I have recently come across two amazing examples of digital humanities in which traditional content of Hamlet and the Canterbury Tales is presented via fundamentally new interfaces. The way this content is styled allows for the viewer and reader to interact with these classics in startling new ways.
The Canterbury Tales and edtech? Chaucer’s 14th Century classic ? Yep, you guessed it, there’s now an app for that. And it’s amazing; and it is a great example of embedding print within multimedia to enhance understanding.
VR is another medium that shows great promise. Thus far, it seems that the military and gaming industry is using it more than anyone. Artists, scholars and writers really haven’t figured out what to do with it yet. I look at a lot of VR so I can filter the junk and share the best with all of you. And much of it isn’t very good. So, I was thrilled to discover this 360 performance of Hamlet. Go grab a Google Cardboard headset or get a better one from the tech suites to watch it. You haven’t really seen anything like this before. Here’s what the Grey Lady had to say about it.
Both of these are stunning. Check them out! I encourage us to think more about teaching kids how to begin to do this. It will be sloppy and messy. For instance, we have no clear understanding of how to grade such work. It takes us far out of our comfort level and area of expertise.
VR allows for an experience of immersive environments similar to or completely different from the real world. FCIT boasts a cart that provides 12 Lenovo Daydream VR headsets. Take you class to the cart or the cart to your class! Each headset has a different number from A-1 to A-12. Each pairs with a unique control pad. It’s easy to get your hands on these VR headset.
Each headset is paired with a control pad, so pick up a headset and find the control pad with the same number.
Push the POWER button on the side of the headset for a few seconds until the light starts flashing, and then put on the headset.
If you want to change your position, face the direction you want and press the circle button for a few seconds. Then the direction will be reset.
Still wondering what to do? Here are 3 recommendations:
Expeditions provide many VR videos in different categories. It is a good app to experience, learn things and relax. This video gives a good tutorial on how to use guided tours in Expeditions.
Use your cursor to click the YouTube VR icon. Browse the 360 column or search what you want to watch and enjoy!
Google Arts and Culture
You can appreciate famous art pieces and learn the history behind them the app, Arts and Culture. Browse the collections and click on the painting that you want to view, and listen to the introduction of the art piece. If you forget how to use the cursor to explore, just look down at your cursor, and you can see all the instructions.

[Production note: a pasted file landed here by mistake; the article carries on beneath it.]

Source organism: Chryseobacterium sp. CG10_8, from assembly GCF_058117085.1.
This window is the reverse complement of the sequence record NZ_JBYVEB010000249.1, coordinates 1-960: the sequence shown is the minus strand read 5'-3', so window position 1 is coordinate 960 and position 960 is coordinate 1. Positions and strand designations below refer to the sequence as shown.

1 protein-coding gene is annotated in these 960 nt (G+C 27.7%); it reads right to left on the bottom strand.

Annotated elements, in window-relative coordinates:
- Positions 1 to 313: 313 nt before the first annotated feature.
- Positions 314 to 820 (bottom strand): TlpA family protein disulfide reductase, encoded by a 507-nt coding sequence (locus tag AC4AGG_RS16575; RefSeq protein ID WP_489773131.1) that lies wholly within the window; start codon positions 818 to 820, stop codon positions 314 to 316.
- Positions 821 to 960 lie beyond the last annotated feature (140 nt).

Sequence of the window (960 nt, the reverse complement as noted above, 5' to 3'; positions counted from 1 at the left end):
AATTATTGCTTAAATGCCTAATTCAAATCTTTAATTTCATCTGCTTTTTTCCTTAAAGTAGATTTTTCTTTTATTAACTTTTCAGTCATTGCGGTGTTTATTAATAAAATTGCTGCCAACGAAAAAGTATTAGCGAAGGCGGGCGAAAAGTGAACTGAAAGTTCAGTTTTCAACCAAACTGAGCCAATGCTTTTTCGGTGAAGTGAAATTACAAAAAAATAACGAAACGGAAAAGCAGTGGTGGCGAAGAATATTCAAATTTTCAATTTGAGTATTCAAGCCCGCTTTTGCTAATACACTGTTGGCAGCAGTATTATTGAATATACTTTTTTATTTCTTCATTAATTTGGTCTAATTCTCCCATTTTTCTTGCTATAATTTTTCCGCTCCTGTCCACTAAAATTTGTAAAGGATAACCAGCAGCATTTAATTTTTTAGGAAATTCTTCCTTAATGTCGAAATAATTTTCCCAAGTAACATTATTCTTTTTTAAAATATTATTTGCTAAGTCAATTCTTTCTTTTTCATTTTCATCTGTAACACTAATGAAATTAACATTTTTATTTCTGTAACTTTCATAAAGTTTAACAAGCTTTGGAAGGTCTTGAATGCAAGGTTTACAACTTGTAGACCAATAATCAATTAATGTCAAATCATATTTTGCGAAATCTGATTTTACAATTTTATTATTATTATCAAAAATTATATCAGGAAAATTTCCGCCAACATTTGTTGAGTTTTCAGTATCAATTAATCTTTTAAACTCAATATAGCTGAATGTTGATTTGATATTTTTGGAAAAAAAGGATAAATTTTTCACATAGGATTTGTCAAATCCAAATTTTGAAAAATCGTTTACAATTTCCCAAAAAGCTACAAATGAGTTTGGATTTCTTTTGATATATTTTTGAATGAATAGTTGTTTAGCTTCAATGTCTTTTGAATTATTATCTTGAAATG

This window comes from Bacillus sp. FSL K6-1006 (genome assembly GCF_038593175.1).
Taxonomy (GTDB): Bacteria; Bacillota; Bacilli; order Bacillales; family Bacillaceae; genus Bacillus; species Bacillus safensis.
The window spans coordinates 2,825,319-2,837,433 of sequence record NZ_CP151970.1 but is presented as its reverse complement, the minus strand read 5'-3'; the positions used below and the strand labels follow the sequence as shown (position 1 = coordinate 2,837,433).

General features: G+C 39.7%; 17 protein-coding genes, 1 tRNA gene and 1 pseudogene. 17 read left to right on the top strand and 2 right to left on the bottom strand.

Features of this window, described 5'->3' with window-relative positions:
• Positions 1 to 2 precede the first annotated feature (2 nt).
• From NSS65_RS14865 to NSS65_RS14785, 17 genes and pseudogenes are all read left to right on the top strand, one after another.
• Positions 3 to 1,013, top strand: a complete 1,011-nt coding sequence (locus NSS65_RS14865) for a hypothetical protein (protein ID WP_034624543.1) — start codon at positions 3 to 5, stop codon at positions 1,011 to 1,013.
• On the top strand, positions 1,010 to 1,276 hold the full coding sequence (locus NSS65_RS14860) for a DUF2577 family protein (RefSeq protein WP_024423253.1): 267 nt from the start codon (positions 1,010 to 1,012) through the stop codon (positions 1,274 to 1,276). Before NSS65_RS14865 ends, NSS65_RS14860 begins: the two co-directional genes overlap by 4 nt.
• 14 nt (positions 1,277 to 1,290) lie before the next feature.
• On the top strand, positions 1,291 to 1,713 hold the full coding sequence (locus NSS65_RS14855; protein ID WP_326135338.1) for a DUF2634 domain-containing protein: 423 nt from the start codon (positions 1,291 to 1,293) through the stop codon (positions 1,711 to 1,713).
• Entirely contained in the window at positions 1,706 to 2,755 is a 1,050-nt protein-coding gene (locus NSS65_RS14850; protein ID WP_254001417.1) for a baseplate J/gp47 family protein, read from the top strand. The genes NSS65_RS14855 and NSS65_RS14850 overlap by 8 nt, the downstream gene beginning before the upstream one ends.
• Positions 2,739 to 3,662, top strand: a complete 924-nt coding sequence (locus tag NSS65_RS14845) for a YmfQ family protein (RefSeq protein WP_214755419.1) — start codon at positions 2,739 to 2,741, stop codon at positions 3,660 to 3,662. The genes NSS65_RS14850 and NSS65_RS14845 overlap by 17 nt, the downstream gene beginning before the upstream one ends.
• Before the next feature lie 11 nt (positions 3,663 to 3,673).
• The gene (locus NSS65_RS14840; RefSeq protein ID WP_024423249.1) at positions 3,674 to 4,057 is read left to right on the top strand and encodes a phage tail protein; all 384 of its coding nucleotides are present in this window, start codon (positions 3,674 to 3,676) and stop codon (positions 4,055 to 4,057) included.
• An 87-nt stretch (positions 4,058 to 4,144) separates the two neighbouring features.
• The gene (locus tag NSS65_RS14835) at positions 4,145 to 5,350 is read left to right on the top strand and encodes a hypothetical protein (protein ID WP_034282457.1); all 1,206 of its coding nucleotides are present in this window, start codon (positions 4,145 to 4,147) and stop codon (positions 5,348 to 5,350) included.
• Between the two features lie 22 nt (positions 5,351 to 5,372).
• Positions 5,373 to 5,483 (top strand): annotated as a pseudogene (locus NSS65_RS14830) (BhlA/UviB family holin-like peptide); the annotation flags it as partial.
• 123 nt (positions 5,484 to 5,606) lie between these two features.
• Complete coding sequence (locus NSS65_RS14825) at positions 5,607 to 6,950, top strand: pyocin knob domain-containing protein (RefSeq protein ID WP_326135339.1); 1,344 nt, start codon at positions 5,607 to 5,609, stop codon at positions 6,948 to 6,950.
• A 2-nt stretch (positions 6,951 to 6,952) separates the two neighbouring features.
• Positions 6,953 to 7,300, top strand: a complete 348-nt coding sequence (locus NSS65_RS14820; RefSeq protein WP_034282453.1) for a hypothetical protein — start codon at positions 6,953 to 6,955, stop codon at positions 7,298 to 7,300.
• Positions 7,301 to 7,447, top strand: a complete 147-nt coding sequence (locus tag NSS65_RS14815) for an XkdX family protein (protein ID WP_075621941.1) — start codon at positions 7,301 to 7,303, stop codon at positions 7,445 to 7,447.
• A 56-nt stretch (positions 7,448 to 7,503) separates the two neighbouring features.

This article and video were produced by the FCIT tech interns. We have edited the article for clarity and brevity.
FCIT offers for classroom using three different VR systems. Listed in order of complexity, we have 22 Google Cardboard headsets that can be used with any smart phone for an easily accessible classroom 3d experiences. We also offer 12 Lenovo Dream Headsets in a cart. Finally, we now have two highly sophisticated HTC Vive VR systems in the tech suites.
These portable, easy to use devices work with any smartphone. Apps we like include Google Expeditions, YouTube360, Google Arts and Culture, and Titans of Space
FCIT proudly hosts a managed set of 12 of these. Offering the above options and many more, Daydream offers impressive visuals. Our favorite feature is that teachers can lead “tours” on Google Expeditions through the Daydreams.
For the most immersive and interactive experience, with the most possibilities we offer the HTC Vive. While the HTC Vive is more complex than the alternative VR Headsets it is vastly superior in its ability to interact with the virtual environment, and is less complicated than it appears.
These HTC Vive offerings give a sense of the variety and depth of the offerings. We can get hundreds of programs. These include programs such as:
Nanome – Science – This app allows students to collaborate in a virtual environment, the students can interact with proteins, molecules, and atoms up close in a way that is impossible in real life.
Becoming Homeless VR – Social Studies / Psychology This story / interactive experience puts students in the life of someone that has been evicted and can no longer afford a house. Students can fully understand and feel what it is like to be homeless, allowing them to empathize with the large amount of people in that situation.
Anne Frank House VR – History- Follows Anne Frank during WWII, allows the students to see what historians believe happened rather than the stories. Includes excerpts from her diary.
Kremer Collection VR – Art- This VR experience allows you to explore a large collection of classic artworks in incredible detail, getting closer than you possibly could in real life.
Hololab Champions – Science- This VR app allows the player to experiment and do challenges involving safely creating chemical reactions, this turns chemistry into a game so that the student can actually enjoy and will want to play this educational game.
Mel Chemistry VR – Science- Mel Chemistry VR has a large variety of lessons from atoms to molecules and everything in between, designed to hold a young student’s attention and help them optimally absorb the information.
1943 Berlin Blitz – History-Helps the student get a more immersive view and helps them fully understand WWII from another perspective.
The Body VR – Science (Already Included)- Enter one of the billions of living cells inside our body and learn how the organelles work together to fight deadly viruses.
Here’s a mashup video made by the tech interns show some of the amazing things the Vive can do.